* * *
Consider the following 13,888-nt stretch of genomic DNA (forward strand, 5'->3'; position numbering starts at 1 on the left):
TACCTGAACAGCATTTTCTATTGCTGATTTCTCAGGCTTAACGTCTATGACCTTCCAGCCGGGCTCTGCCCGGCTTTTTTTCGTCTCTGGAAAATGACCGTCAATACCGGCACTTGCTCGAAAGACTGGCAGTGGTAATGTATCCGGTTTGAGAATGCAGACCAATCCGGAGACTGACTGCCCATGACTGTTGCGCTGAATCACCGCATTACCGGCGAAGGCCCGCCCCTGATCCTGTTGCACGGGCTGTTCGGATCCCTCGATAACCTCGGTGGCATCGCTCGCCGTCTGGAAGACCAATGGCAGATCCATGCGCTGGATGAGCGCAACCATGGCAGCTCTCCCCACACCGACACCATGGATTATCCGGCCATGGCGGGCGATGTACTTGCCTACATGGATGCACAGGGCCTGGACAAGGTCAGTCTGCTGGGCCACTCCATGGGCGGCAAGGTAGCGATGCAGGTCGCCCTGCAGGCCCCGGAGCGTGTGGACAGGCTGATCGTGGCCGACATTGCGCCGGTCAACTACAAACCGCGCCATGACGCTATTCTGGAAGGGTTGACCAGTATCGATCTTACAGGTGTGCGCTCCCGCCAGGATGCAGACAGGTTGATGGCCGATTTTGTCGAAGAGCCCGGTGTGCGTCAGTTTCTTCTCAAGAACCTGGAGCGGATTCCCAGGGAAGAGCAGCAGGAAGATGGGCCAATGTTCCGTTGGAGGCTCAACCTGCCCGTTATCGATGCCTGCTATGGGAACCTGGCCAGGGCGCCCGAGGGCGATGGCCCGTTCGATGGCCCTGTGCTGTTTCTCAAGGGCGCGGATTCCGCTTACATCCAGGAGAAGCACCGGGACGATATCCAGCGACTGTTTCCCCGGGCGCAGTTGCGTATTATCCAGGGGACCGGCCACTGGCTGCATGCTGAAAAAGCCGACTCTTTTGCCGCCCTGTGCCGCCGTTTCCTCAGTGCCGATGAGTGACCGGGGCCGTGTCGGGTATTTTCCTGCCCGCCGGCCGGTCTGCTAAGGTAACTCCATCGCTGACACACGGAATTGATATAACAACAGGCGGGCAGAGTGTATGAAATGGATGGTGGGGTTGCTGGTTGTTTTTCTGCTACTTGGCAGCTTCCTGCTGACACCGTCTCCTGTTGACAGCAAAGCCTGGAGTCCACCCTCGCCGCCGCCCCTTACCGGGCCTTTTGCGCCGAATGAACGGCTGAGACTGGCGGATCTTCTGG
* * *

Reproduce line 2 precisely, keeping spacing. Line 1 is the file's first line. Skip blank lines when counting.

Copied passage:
TACCTGAACAGCATTTTCTATTGCTGATTTCTCAGGCTTAACGTCTATGACCTTCCAGCCGGGCTCTGCCCGGCTTTTTTTCGTCTCTGGAAAATGACCGTCAATACCGGCACTTGCTCGAAAGACTGGCAGTGGTAATGTATCCGGTTTGAGAATGCAGACCAATCCGGAGACTGACTGCCCATGACTGTTGCGCTGAATCACCGCATTACCGGCGAAGGCCCGCCCCTGATCCTGTTGCACGGGCTGTTCGGATCCCTCGATAACCTCGGTGGCATCGCTCGCCGTCTGGAAGACCAATGGCAGATCCATGCGCTGGATGAGCGCAACCATGGCAGCTCTCCCCACACCGACACCATGGATTATCCGGCCATGGCGGGCGATGTACTTGCCTACATGGATGCACAGGGCCTGGACAAGGTCAGTCTGCTGGGCCACTCCATGGGCGGCAAGGTAGCGATGCAGGTCGCCCTGCAGGCCCCGGAGCGTGTGGACAGGCTGATCGTGGCCGACATTGCGCCGGTCAACTACAAACCGCGCCATGACGCTATTCTGGAAGGGTTGACCAGTATCGATCTTACAGGTGTGCGCTCCCGCCAGGATGCAGACAGGTTGATGGCCGATTTTGTCGAAGAGCCCGGTGTGCGTCAGTTTCTTCTCAAGAACCTGGAGCGGATTCCCAGGGAAGAGCAGCAGGAAGATGGGCCAATGTTCCGTTGGAGGCTCAACCTGCCCGTTATCGATGCCTGCTATGGGAACCTGGCCAGGGCGCCCGAGGGCGATGGCCCGTTCGATGGCCCTGTGCTGTTTCTCAAGGGCGCGGATTCCGCTTACATCCAGGAGAAGCACCGGGACGATATCCAGCGACTGTTTCCCCGGGCGCAGTTGCGTATTATCCAGGGGACCGGCCACTGGCTGCATGCTGAAAAAGCCGACTCTTTTGCCGCCCTGTGCCGCCGTTTCCTCAGTGCCGATGAGTGACCGGGGCCGTGTCGGGTATTTTCCTGCCCGCCGGCCGGTCTGCTAAGGTAACTCCATCGCTGACACACGGAATTGATATAACAACAGGCGGGCAGAGTGTATGAAATGGATGGTGGGGTTGCTGGTTGTTTTTCTGCTACTTGGCAGCTTCCTGCTGACACCGTCTCCTGTTGACAGCAAAGCCTGGAGTCCACCCTCGCCGCCGCCCCTTACCGGGCCTTTTGCGCCGAATGAACGGCTGAGACTGGCGGATCTTCTGG